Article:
Obviously, things are not so fine after all. Lennon got much of what he imagined for us by sheer default and now there is no place to hide. When we pull into a parking lot at the mall, there is every possibility that our wives and children will be assaulted by boom boxes from nearby cars where Lennon's heirs exalt the joys of [deleted] and smashing the faces of [deleted]. There is a steep price to pay for being on the losing end of a sexual revolution.

    I have long since renounced the policy of retreat from culture and thankfully I am not alone. But it does bother me that so many well meaning people who have begun to get involved seem to do little more than ridicule the other side. Sure, there is plenty about their message that is illogical and even absurd but we should give credit where credit is due. Unlike us they showed up for battle. And did I mention they beat the snot out of us? All in spite of the fact that we have an infinitely superior view. While we are down like this we need to be long on respect for our opponents and short on ridicule because there is a whole new generation of artist-evangelists seeking to cement the victory of humanism ever deeper with their songs and movies. Again the minds of millions are in the balance.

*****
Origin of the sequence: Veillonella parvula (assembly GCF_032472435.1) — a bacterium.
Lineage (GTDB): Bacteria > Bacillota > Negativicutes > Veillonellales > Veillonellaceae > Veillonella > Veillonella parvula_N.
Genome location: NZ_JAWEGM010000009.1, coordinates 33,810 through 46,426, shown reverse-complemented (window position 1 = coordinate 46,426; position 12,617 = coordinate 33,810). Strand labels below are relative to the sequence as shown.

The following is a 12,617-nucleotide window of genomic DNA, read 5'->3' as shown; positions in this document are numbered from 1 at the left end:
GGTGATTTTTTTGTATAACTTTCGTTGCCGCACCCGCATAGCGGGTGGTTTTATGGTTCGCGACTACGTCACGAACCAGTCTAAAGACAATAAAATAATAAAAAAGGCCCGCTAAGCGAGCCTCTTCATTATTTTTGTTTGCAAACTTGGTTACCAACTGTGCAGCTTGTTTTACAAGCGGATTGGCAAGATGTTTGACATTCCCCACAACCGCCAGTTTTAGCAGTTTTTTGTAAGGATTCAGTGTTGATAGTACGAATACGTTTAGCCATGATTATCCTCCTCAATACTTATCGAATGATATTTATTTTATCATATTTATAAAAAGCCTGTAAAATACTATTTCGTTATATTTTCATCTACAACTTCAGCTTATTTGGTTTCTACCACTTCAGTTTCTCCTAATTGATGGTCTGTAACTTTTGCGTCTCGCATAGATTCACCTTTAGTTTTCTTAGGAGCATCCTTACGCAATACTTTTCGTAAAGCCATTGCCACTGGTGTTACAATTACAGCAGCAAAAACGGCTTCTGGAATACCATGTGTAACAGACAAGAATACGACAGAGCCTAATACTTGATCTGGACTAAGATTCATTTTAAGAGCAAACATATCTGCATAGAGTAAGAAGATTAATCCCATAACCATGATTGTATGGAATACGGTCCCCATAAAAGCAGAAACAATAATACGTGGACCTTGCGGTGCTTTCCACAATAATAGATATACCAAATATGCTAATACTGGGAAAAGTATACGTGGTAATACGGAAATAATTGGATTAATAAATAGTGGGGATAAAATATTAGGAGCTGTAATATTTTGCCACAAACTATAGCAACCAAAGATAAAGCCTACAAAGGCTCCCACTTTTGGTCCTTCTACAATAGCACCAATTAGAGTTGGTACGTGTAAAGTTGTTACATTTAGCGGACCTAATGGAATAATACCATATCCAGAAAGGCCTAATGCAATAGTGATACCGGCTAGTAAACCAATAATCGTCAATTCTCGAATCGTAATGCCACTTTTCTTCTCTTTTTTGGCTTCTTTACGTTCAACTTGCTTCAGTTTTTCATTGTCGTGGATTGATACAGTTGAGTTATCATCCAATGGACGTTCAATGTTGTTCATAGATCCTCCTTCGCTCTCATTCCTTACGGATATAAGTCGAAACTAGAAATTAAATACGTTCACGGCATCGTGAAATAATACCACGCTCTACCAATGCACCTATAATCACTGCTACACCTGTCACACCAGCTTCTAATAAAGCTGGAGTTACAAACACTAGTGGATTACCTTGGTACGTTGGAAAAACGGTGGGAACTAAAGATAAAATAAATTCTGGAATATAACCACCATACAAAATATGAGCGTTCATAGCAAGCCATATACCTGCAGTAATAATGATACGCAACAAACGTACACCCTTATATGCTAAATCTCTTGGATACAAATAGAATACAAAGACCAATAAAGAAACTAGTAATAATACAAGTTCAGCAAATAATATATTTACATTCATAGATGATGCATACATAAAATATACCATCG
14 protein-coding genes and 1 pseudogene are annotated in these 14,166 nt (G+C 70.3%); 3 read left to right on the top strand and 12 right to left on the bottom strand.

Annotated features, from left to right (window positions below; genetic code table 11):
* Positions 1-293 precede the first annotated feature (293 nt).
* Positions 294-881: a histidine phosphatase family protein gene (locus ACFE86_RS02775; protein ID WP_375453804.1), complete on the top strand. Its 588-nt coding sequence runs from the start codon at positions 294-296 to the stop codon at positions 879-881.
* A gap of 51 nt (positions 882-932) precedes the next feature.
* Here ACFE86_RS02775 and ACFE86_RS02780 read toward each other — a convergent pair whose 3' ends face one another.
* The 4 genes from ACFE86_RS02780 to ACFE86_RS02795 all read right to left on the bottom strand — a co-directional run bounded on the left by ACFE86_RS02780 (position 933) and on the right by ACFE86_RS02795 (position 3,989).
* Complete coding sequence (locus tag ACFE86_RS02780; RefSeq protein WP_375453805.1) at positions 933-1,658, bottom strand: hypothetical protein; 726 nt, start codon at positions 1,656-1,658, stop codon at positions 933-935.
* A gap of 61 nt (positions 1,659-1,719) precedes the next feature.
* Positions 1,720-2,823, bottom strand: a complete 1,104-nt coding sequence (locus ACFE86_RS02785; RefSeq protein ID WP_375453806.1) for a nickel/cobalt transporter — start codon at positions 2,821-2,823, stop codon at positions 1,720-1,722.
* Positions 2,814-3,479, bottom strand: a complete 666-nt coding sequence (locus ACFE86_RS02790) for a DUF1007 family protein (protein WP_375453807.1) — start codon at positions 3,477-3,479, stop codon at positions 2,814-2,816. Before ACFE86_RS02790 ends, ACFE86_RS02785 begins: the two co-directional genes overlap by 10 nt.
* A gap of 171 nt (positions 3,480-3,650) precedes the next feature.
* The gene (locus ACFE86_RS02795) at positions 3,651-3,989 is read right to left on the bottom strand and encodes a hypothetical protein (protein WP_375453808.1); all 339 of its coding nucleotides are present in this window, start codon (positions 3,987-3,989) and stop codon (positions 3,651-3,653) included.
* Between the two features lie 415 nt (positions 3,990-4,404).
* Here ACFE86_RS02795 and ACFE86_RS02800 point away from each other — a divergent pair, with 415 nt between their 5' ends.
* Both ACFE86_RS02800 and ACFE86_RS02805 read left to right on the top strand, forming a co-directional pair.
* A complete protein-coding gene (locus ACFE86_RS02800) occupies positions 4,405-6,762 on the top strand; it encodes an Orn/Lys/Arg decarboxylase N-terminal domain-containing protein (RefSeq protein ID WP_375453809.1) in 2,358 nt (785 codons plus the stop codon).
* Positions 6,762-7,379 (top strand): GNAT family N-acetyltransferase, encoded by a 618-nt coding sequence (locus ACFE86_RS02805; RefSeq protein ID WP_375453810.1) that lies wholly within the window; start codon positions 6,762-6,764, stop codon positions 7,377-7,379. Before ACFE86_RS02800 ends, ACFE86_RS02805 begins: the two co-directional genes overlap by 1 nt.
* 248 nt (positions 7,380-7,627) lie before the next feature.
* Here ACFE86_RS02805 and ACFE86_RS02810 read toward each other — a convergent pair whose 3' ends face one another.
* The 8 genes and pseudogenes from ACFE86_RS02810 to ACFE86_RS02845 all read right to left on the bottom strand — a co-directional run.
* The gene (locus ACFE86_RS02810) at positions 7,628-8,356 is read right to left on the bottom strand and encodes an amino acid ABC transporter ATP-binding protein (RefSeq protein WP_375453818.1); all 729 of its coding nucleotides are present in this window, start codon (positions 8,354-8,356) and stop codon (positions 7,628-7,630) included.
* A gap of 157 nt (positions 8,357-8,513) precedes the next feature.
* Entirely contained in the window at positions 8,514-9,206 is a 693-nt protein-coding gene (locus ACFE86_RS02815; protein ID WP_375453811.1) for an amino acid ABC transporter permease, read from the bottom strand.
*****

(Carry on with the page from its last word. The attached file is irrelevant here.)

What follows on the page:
Take "The Hunger Games",for example. There can be no question it is having an impact on a slue of people. Do we trash it or worse still, ignore it because Jesus is coming soon? Or do we take it seriously enough to watch it with our minds engaged and try to give a persuasive Christian perspective on it when it is being talked about around the water cooler? As a matter of fact I would love to read your take on it or any other current popular song or movie right here.

  3. Thanks, Cye, for the insightful comments. I share your concern for our mistakes as Christians and for the current perils of society, and I agree there is some relationship. I hope this discussion helps me and you, if no one else. Thanks.